Growing Pains: Remember the human rights of Palestinians

2014-03-24 10:00

The past two weeks have been moving for me.

I’m referring to the release of the long-awaited Nkandla report, the one on everyone’s lips?...?well, almost everyone – ANC members by and large have remained mum.

ANC secretary-general Gwede Mantashe came out on Thursday morning and spoke for us. Quite maturely, if you ask me – the report wasn’t disregarded and uncle Gweezy in response to who should be brought to book responded: “Everyone, without exclusion.”

It is protocol organisationally that the official word is final for members. There’s this concept of “organisational discipline” in the ANC, where members don’t voice their opinions publicly once the organisation has – like the hush clauses any company would put into its employment contracts.

But privately I know many comrades and ANC supporters were worried – about the implication certainly, but also about what the ANC’s response would mean. Would it fight the Public Protector?

It was reassuring the ANC remained a custodian of the laws it fought so hard for, even when inconvenient. Reading the countless tweets about the ANC’s president and home, I realised that, paradoxically, the free flow of chatter by those who are anti- and pro-ANC is the greatest achievement of the movement.

The Bill of Rights ensures freedom of speech and a free press. To paraphrase Max du Preez: that a newspaper broke the story, which was later investigated by a chapter 9 institution, and to have the political party whose president is affected respect the outcomes thereof means we’re on the right track.

On Friday, we celebrated our 20th Human Rights Day, and I’ve never been more proud of our commitment to these, even as there is a constant push and pull to test their robustness.

I didn’t quite appreciate this before last Saturday. I drew the short straw and had to represent the ANC Youth League at an Israel Apartheid Week event. (Short straw because the event was at the same time as the Soweto derby. No one likes to miss a derby but I’m actually glad I did.)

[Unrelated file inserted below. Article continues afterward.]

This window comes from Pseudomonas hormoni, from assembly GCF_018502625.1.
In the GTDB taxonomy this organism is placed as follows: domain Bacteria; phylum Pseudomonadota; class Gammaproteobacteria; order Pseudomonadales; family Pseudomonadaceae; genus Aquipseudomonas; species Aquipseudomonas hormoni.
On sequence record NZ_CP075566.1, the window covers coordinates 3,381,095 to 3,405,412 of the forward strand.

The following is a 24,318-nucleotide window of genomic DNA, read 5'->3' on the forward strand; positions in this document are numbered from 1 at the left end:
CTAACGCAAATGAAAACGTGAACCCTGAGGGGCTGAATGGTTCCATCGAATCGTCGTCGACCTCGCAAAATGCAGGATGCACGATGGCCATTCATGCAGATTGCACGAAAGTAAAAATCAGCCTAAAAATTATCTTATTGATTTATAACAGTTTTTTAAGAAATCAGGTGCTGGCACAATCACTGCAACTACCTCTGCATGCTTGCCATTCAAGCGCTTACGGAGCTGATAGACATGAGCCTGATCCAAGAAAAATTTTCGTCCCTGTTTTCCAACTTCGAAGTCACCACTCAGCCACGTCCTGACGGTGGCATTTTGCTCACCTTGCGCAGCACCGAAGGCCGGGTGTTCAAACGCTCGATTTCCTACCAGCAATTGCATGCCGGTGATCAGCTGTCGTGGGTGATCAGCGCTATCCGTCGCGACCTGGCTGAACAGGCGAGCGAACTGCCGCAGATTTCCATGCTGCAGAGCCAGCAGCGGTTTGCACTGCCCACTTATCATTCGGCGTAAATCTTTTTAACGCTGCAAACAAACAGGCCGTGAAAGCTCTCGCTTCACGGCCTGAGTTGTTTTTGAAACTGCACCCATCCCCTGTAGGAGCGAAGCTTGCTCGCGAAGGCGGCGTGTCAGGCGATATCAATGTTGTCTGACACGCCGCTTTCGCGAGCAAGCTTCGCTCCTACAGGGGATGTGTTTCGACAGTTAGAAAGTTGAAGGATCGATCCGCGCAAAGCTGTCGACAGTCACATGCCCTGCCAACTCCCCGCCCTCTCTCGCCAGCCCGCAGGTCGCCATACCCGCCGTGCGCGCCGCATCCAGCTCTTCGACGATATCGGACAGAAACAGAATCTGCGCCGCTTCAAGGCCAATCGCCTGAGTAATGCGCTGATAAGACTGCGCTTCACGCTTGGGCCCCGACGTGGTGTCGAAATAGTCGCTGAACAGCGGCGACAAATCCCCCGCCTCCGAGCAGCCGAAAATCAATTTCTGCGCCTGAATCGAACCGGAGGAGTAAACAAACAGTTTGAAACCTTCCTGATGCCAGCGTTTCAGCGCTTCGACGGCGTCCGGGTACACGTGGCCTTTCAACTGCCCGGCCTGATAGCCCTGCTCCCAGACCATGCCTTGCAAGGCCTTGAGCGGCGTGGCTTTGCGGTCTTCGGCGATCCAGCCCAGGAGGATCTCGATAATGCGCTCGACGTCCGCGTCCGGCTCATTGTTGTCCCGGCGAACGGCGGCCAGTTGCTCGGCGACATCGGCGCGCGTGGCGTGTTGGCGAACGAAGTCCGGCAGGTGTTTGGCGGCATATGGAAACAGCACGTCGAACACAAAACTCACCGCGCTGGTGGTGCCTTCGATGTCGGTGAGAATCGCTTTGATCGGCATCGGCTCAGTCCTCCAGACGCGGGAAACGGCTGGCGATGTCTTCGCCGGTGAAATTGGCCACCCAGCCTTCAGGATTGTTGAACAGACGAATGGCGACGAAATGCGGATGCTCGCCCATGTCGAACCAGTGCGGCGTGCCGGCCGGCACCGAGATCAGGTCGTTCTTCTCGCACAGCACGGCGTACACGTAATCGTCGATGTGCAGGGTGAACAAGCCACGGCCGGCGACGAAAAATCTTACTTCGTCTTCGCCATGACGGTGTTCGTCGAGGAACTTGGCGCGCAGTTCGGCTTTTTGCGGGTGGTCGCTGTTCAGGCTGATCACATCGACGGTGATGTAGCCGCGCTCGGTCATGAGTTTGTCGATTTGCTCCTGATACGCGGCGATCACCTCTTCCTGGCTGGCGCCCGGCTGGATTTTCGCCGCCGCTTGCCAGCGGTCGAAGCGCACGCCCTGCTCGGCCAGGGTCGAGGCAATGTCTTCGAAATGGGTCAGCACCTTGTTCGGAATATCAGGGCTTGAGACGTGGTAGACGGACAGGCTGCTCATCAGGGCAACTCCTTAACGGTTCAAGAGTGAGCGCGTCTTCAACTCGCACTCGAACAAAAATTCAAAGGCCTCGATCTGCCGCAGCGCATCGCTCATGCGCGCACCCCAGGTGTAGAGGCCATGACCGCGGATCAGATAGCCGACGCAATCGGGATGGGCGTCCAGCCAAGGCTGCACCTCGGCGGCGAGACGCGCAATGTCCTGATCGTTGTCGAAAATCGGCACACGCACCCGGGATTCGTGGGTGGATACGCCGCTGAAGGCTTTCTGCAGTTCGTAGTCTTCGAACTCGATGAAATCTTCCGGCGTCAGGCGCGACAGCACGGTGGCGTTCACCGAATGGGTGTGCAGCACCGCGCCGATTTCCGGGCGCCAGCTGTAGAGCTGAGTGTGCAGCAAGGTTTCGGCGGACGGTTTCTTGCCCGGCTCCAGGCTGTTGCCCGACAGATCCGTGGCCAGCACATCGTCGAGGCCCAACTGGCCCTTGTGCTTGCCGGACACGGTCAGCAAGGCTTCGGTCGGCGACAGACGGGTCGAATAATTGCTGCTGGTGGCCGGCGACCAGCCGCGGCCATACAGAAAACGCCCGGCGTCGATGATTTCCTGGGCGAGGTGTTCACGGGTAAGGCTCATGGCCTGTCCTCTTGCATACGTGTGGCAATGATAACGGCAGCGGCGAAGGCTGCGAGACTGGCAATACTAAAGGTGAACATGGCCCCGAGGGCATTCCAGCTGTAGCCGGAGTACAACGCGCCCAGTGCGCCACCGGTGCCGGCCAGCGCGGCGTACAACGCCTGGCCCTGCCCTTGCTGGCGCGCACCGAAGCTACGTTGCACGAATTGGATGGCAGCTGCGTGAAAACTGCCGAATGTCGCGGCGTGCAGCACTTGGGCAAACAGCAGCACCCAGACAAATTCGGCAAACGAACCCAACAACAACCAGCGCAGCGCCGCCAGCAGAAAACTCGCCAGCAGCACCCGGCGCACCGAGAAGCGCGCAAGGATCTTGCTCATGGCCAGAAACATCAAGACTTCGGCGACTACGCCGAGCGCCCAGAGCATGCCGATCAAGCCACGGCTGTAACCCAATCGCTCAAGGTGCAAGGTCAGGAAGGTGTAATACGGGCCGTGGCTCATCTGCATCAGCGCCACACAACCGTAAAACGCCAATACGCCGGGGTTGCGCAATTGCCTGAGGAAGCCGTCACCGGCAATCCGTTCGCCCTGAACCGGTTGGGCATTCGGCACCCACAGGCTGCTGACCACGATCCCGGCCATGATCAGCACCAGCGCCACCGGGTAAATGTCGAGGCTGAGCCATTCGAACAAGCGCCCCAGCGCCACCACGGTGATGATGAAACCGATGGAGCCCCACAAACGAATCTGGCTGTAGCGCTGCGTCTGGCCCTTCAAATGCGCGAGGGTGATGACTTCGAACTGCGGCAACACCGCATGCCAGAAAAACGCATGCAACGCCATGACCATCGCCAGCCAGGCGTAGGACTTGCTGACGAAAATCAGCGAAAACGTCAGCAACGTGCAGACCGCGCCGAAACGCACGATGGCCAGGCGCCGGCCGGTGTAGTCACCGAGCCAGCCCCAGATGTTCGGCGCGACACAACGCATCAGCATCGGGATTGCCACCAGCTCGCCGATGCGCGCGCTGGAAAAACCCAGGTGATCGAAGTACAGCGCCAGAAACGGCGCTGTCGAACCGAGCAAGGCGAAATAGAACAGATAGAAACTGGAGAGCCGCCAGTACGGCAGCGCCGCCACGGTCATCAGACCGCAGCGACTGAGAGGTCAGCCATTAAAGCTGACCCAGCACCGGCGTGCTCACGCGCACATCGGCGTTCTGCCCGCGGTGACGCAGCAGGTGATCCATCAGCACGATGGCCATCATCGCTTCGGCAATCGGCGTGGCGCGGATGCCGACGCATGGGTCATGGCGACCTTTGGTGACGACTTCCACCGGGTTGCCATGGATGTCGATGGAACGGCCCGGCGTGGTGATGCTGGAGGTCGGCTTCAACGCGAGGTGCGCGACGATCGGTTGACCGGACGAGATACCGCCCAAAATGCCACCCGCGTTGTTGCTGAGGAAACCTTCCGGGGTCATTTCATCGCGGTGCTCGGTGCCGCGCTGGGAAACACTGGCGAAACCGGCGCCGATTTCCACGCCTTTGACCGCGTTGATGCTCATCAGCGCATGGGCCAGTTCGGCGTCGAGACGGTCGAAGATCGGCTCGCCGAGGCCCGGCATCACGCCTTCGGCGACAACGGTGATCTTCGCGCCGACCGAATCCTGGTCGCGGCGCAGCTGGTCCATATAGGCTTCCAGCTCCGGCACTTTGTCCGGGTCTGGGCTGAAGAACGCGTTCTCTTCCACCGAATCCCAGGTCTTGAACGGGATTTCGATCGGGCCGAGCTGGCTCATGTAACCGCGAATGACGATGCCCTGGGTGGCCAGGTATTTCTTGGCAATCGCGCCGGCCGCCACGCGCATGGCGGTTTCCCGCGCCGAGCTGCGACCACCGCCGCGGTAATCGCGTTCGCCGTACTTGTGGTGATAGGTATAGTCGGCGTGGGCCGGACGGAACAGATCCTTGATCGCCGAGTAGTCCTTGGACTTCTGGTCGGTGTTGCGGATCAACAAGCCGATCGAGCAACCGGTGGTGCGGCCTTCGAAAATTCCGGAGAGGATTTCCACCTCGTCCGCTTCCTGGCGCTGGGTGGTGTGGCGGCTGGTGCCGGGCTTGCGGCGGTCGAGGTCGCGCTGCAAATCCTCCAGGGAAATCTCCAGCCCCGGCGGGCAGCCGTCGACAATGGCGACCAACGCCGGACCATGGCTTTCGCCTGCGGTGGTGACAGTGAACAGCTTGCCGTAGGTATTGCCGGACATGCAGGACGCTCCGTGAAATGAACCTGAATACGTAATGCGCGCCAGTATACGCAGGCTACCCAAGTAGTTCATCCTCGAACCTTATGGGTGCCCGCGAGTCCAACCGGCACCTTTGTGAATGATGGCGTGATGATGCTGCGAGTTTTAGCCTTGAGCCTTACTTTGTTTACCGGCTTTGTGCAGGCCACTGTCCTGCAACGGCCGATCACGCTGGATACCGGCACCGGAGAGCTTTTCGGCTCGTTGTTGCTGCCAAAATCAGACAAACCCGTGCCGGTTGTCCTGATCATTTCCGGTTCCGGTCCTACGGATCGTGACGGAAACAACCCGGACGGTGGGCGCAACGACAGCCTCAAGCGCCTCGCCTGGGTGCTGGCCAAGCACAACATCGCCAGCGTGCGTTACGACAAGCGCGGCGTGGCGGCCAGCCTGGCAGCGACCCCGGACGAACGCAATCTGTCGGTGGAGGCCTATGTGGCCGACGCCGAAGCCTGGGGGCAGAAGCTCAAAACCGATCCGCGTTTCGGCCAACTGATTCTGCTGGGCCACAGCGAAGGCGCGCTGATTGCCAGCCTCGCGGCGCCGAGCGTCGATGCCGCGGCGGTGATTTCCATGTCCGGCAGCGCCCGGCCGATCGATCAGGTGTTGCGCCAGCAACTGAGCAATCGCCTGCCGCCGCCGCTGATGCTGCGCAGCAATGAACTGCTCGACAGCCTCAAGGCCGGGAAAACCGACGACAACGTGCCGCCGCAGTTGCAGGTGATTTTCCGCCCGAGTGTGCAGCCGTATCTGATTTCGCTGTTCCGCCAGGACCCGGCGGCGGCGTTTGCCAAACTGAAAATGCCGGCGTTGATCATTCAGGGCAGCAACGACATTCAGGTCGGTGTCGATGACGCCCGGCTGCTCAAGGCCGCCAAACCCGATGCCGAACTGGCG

I was introduced to a young man from Palestine named Qassam, the son of political prisoner Marwan Barghouti, who has been jailed for

17 years now. His jailing by the Israeli government – following his kidnapping by their military and an often contested court case – were for murder as he was one of the leaders of the first and second intifadas. Clearly it’s as political a case as Madiba’s Rivonia Trial was.

During the session, the plight of the Palestinians was outlined – about 80% of Palestinian adults had spent time in jail. I was reminded of how, when our struggle for equal rights was going on, our heroes were dubbed terrorists or communists by many Western governments.

And about how ultimately it was the people those governments represented and their commitment to human rights that contributed significantly to turning the tide – the people of the world united, regardless of their races and beliefs, and fought apartheid.

It is this commitment to human rights globally that we as free men and women now lack.

We have collectively pressured Israel to take the first steps towards a peaceful solution – stop building settlements in Palestinian territories and pull back to previously agreed border lines.

Similarly, we have watched while some of our fellow Africans invoke Africaness to poke their noses into the bedrooms of its citizens.

Remember when our government did that? When it threw people in jail for falling in love with someone they “weren’t supposed to”?

Well, maybe you won’t, but it was a hard-fought for right.

As we bask in the glow of our human rights, let us stand up for those around the world who do not yet enjoy them.

Let us become activists for them, as the world did for us. And yes, let’s continue to hold the custodians of our laws to account. It’s our right.

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